Casting is the process of converting a value between types. All C++-style casts are of the form cast
type<type>(value), where type is the type you’re
casting to. The possible cast types to replace cast type with are:
static cast : This is by far the most commonly used cast. It creates a simple copy
of the value of the specified type. Example:
where x is an int, gives a float copy of x.
dynamic_cast can only be used with pointers and references to classes (or with void*). Its purpose is to ensure that the result of the type conversion points to a valid complete object of the destination pointer type.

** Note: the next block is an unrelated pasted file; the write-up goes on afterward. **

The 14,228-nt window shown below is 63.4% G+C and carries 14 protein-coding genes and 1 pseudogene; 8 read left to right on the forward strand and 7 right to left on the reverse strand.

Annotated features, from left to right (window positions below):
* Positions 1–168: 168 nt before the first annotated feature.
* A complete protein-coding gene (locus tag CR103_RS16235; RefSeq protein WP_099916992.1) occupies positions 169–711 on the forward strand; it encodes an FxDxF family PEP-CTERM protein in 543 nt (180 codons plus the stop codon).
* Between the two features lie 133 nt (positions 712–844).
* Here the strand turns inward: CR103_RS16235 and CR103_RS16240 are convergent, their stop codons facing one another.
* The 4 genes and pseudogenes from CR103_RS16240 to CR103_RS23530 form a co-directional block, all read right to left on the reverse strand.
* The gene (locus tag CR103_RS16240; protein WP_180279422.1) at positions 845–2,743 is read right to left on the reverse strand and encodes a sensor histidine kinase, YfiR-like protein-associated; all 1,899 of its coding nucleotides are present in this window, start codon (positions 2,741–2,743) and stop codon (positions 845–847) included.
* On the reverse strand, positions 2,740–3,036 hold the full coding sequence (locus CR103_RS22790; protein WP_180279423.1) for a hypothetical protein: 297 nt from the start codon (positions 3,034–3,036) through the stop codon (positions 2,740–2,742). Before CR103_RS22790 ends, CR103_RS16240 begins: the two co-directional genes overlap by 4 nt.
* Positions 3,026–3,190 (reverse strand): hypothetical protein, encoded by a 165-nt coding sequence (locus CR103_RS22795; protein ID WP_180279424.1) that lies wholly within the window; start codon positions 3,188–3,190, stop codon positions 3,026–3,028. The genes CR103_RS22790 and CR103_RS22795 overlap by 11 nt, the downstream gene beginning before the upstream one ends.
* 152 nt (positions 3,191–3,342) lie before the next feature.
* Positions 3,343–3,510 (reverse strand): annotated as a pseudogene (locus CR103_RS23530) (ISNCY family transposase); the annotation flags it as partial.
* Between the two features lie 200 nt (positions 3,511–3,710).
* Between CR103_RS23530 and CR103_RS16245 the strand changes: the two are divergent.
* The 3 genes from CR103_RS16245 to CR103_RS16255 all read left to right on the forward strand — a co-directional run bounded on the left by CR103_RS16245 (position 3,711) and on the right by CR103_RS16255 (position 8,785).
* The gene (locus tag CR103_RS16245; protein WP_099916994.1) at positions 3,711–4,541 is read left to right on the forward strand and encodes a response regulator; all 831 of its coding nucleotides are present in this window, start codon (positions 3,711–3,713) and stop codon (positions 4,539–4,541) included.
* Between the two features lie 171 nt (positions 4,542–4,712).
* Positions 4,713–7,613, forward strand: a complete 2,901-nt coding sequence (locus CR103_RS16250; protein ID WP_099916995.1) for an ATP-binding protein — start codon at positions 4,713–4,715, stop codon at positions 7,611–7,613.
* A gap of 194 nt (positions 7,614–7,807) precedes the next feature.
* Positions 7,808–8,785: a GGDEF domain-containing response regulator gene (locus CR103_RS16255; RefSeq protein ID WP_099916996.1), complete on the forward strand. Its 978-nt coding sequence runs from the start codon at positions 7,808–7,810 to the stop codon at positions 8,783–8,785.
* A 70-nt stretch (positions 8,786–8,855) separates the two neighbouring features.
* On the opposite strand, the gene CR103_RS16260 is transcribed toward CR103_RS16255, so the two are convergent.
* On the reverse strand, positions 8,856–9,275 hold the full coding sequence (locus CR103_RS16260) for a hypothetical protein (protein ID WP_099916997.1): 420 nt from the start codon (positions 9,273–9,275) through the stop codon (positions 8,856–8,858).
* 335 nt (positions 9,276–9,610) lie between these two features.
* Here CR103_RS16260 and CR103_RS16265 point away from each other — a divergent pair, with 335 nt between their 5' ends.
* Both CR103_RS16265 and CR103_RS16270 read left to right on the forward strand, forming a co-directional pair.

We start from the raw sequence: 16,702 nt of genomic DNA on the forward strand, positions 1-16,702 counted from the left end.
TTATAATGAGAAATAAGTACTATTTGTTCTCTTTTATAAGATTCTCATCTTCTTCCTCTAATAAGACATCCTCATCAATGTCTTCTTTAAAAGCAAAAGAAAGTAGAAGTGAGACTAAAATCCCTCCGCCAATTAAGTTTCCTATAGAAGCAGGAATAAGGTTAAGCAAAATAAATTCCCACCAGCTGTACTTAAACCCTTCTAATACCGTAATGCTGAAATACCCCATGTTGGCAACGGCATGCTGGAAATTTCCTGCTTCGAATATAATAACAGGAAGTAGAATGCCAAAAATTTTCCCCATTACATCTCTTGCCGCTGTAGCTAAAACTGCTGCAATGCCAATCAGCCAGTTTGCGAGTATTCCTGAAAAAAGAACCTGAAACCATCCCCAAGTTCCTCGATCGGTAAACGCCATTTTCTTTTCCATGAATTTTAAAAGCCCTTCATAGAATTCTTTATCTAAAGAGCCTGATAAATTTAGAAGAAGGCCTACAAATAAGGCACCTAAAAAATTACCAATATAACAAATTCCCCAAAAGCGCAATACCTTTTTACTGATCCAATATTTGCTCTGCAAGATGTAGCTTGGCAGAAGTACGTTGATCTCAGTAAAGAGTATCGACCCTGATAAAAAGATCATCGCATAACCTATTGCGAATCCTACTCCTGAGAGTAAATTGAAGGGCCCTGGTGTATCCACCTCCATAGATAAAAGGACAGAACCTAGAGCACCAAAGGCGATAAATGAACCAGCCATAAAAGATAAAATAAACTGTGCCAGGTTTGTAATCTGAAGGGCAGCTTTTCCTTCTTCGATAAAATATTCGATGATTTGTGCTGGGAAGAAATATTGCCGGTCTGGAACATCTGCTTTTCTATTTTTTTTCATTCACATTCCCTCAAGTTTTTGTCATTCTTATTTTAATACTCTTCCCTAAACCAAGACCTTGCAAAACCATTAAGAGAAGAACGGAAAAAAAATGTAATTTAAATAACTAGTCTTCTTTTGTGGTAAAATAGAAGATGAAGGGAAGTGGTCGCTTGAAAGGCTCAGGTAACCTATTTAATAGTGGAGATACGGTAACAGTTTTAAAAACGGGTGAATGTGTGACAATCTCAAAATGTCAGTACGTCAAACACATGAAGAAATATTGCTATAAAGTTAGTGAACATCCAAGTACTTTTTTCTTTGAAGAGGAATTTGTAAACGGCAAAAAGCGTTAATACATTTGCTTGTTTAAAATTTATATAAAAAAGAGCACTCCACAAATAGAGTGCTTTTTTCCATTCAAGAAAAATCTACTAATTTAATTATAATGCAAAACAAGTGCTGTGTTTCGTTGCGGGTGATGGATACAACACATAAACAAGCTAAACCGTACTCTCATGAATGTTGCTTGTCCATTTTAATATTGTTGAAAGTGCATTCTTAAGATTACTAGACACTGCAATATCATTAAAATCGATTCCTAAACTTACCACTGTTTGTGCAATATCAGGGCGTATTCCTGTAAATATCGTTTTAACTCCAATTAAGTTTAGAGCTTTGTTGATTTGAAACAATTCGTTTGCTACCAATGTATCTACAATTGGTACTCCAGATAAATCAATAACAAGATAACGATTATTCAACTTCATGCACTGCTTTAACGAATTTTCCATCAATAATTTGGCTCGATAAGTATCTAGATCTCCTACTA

dynamic cast can also be used with references: if v is a Vehicle & variable, dynamic cast
<Car &>(v) will return a valid reference if v is actually a reference to a Car, and will
throw a bad cast exception otherwise.
reinterpret cast:Does no conversion; just treats the memory containing value as though it were of type type.
const cast: Used for changing const modifiers of a value. You can use this to tell the compiler that you really do know what you’re doing and should be allowed to modify a const variable. You could also use it to add a const modifier to an object so you can force use of the const version of a member function.